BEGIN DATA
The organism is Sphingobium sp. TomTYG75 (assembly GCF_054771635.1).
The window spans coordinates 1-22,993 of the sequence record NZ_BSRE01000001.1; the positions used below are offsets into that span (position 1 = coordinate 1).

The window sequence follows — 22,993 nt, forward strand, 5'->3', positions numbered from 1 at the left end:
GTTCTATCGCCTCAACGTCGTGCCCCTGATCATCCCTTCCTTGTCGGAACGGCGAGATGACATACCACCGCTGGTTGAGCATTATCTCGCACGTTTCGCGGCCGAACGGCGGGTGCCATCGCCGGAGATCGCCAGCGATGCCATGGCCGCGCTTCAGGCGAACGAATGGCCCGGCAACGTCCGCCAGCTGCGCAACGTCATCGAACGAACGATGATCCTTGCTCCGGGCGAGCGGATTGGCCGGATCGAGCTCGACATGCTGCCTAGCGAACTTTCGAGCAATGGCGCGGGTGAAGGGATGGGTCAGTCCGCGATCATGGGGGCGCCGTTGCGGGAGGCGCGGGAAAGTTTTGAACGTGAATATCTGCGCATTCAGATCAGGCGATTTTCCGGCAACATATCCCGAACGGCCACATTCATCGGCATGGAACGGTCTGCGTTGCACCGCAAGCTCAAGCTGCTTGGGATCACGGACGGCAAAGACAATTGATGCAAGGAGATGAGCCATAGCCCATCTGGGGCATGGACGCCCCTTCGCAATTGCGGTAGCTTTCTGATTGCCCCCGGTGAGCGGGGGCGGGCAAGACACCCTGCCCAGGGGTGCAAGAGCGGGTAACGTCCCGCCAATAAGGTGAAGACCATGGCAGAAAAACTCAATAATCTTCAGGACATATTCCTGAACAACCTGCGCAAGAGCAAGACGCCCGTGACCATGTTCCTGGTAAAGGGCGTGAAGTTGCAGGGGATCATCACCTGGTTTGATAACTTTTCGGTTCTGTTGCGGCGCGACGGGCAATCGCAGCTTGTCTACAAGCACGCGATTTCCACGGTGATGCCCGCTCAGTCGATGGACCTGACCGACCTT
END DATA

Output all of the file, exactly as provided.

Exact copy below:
The organism is Sphingobium sp. TomTYG75 (assembly GCF_054771635.1).
The window spans coordinates 1-22,993 of the sequence record NZ_BSRE01000001.1; the positions used below are offsets into that span (position 1 = coordinate 1).

The window sequence follows — 22,993 nt, forward strand, 5'->3', positions numbered from 1 at the left end:
GTTCTATCGCCTCAACGTCGTGCCCCTGATCATCCCTTCCTTGTCGGAACGGCGAGATGACATACCACCGCTGGTTGAGCATTATCTCGCACGTTTCGCGGCCGAACGGCGGGTGCCATCGCCGGAGATCGCCAGCGATGCCATGGCCGCGCTTCAGGCGAACGAATGGCCCGGCAACGTCCGCCAGCTGCGCAACGTCATCGAACGAACGATGATCCTTGCTCCGGGCGAGCGGATTGGCCGGATCGAGCTCGACATGCTGCCTAGCGAACTTTCGAGCAATGGCGCGGGTGAAGGGATGGGTCAGTCCGCGATCATGGGGGCGCCGTTGCGGGAGGCGCGGGAAAGTTTTGAACGTGAATATCTGCGCATTCAGATCAGGCGATTTTCCGGCAACATATCCCGAACGGCCACATTCATCGGCATGGAACGGTCTGCGTTGCACCGCAAGCTCAAGCTGCTTGGGATCACGGACGGCAAAGACAATTGATGCAAGGAGATGAGCCATAGCCCATCTGGGGCATGGACGCCCCTTCGCAATTGCGGTAGCTTTCTGATTGCCCCCGGTGAGCGGGGGCGGGCAAGACACCCTGCCCAGGGGTGCAAGAGCGGGTAACGTCCCGCCAATAAGGTGAAGACCATGGCAGAAAAACTCAATAATCTTCAGGACATATTCCTGAACAACCTGCGCAAGAGCAAGACGCCCGTGACCATGTTCCTGGTAAAGGGCGTGAAGTTGCAGGGGATCATCACCTGGTTTGATAACTTTTCGGTTCTGTTGCGGCGCGACGGGCAATCGCAGCTTGTCTACAAGCACGCGATTTCCACGGTGATGCCCGCTCAGTCGATGGACCTGACCGACCTT